Democrats love throwing political curveballs, but they always seem to strike out when one is thrown at them in return.
Arizona Secretary of State Katie Hobbs is the latest Democratic politician to swing and miss.
According to KNXV-TV in Phoenix, Hobbs, who has been a vocal critic of Arizona’s ongoing audit of the 2020 election in Maricopa County, has been stripped of most of her duties by a measure approved by the Arizona House Appropriations Committee.
If these changes are confirmed by the full Arizona legislature and enacted as part of a larger budget bill, KNXV reported, Hobbs will no longer be able to defend election lawsuits, and she will no longer have oversight over the Capitol Museum.
As Maricopa County Recorder Stephen Richer wrote in a National Review piece critical of the audit, the purpose of the exercise is to:
“Analyze hacking vulnerabilities of both the tabulation hardware and software.”
“Verify that no malware had been installed to the tabulators.”
“Determine if the tabulators had connected to the Internet at any point before, during, or after the election.”
“Assess if any vote switching occurred as a result of the tabulators.”
It is true that challenges to the 2020 election (including eight in Maricopa County alone) have been universally unsuccessful in court.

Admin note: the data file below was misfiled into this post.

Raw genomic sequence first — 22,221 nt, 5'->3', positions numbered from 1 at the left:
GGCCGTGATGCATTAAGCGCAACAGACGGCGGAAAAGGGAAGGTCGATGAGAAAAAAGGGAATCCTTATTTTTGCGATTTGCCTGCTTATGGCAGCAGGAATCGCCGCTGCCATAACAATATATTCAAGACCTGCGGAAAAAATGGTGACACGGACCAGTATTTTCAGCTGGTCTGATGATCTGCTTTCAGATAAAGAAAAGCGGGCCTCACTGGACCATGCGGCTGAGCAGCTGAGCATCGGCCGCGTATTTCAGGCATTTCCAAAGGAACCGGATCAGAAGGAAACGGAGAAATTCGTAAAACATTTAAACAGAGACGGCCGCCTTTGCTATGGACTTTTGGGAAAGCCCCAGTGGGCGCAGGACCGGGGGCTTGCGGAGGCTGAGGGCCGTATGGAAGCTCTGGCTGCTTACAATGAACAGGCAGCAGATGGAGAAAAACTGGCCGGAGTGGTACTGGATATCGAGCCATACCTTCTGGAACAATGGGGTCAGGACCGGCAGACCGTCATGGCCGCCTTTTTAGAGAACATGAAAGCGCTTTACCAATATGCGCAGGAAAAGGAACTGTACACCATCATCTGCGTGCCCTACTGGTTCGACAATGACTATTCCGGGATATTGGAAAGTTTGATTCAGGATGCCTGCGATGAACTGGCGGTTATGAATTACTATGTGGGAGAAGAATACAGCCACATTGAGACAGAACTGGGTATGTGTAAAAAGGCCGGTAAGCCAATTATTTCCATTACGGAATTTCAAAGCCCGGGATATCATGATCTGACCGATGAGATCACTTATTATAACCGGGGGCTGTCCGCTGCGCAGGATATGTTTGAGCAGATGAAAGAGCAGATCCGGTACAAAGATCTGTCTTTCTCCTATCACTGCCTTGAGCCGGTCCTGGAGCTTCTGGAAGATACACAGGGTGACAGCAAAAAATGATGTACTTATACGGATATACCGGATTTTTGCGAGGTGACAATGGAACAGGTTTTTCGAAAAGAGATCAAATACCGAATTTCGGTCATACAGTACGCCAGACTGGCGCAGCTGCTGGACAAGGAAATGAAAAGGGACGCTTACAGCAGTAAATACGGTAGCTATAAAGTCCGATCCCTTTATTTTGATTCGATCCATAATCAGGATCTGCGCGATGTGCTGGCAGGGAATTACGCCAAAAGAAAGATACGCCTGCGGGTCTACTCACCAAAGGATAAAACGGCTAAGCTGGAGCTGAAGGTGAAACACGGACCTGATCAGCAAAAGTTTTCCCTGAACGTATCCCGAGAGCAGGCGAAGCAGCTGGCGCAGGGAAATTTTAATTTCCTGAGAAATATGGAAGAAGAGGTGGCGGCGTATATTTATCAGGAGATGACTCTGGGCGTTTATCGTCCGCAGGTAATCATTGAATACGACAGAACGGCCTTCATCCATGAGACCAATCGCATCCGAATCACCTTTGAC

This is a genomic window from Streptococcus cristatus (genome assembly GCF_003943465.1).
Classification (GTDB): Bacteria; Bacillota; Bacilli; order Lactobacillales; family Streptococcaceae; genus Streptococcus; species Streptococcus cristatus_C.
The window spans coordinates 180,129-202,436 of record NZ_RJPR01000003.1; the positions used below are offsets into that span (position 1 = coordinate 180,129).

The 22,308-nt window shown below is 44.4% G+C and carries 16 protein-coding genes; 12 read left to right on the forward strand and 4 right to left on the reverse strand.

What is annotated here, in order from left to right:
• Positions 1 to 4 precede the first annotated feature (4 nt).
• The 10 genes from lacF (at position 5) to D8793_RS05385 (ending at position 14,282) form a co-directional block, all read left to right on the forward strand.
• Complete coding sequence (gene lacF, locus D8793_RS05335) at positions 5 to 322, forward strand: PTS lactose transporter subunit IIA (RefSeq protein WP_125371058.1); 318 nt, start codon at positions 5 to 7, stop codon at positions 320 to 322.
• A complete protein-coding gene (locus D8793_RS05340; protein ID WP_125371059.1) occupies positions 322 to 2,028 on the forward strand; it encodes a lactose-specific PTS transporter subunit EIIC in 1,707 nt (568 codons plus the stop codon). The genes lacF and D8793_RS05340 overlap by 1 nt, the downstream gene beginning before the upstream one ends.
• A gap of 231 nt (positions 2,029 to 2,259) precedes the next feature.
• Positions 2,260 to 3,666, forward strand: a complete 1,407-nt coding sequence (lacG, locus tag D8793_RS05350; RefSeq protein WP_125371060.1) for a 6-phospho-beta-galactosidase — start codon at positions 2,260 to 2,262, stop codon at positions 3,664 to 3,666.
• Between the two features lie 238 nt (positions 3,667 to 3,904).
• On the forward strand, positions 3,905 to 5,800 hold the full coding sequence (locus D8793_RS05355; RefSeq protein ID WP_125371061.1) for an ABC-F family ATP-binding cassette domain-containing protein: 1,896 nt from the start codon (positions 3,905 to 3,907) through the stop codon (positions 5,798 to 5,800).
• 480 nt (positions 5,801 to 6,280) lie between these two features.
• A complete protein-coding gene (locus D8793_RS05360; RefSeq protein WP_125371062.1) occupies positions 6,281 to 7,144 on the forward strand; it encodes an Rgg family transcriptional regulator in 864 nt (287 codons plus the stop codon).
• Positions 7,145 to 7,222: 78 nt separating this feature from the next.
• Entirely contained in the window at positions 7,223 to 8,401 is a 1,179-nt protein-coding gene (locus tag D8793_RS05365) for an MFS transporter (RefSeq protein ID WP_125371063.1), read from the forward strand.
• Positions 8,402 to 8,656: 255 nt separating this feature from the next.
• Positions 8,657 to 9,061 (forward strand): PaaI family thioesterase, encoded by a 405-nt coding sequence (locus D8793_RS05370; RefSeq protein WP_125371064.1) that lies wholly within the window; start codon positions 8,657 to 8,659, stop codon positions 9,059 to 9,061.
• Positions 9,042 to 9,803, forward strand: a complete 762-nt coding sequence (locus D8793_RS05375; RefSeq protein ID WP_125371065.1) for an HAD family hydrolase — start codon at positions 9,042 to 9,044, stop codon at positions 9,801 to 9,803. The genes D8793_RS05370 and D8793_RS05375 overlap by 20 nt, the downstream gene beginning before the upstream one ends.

Although there were inevitably isolated instances of fraud, there has been no court-accepted evidence to date indicating that the 2020 election was stolen from former President Donald Trump, and Republicans, in Arizona and elsewhere, performed extremely well down-ballot.
But, with that in mind, there is zero harm in an audit. States are rightfully taking an interest in election integrity measures, and some of the shenanigans of pandemic-era voting should not be allowed to become permanent.
But Arizona Democrats are trying to spin the audit as a partisan witch-hunt. After all, they need to keep attacking Trump to distract from the numerous crises of the Biden administration as well as their own partisan infighting.
Elvia Díaz, a columnist for the Arizona Republic, referred to the audit in a piece last week as “nothing more than a Republican attempt to get [Hobbs] out of the way to keep feeding Arizonans lies about a stolen presidential election and deepening the public’s mistrust leading up to the 2022 mid-terms.”
Hobbs herself made similar claims. In a statement posted on Twitter, she wrote that “the fact that the legislature has singled out me and my office for these unjustifiable restrictions—restrictions that expire at the end of my term—make it clear what this is really about: partisan politics.”
“The most extreme members of the legislature think they can stop me from doing my job and working on behalf of Arizona voters,” she continued.
The problem is that Hobbs is not working on behalf of Arizona voters. Arizona voters, having re-elected Republican politicians up and down the state legislature, are clearly interested in conservative policies and ideas — like election integrity.
This seems like attention-seeking behavior by the secretary of state more than anything else. Perhaps Hobbs has her sights set on higher office, like Florida’s Agriculture Commissioner Nikki Fried. Chaos is a ladder, after all.
Republicans, in Arizona and elsewhere, should keep in mind that even though no current evidence has been accepted by courts the election was stolen, there’s nothing wrong with fighting for election integrity. If that means playing (perfectly legal) political hardball, then so be it.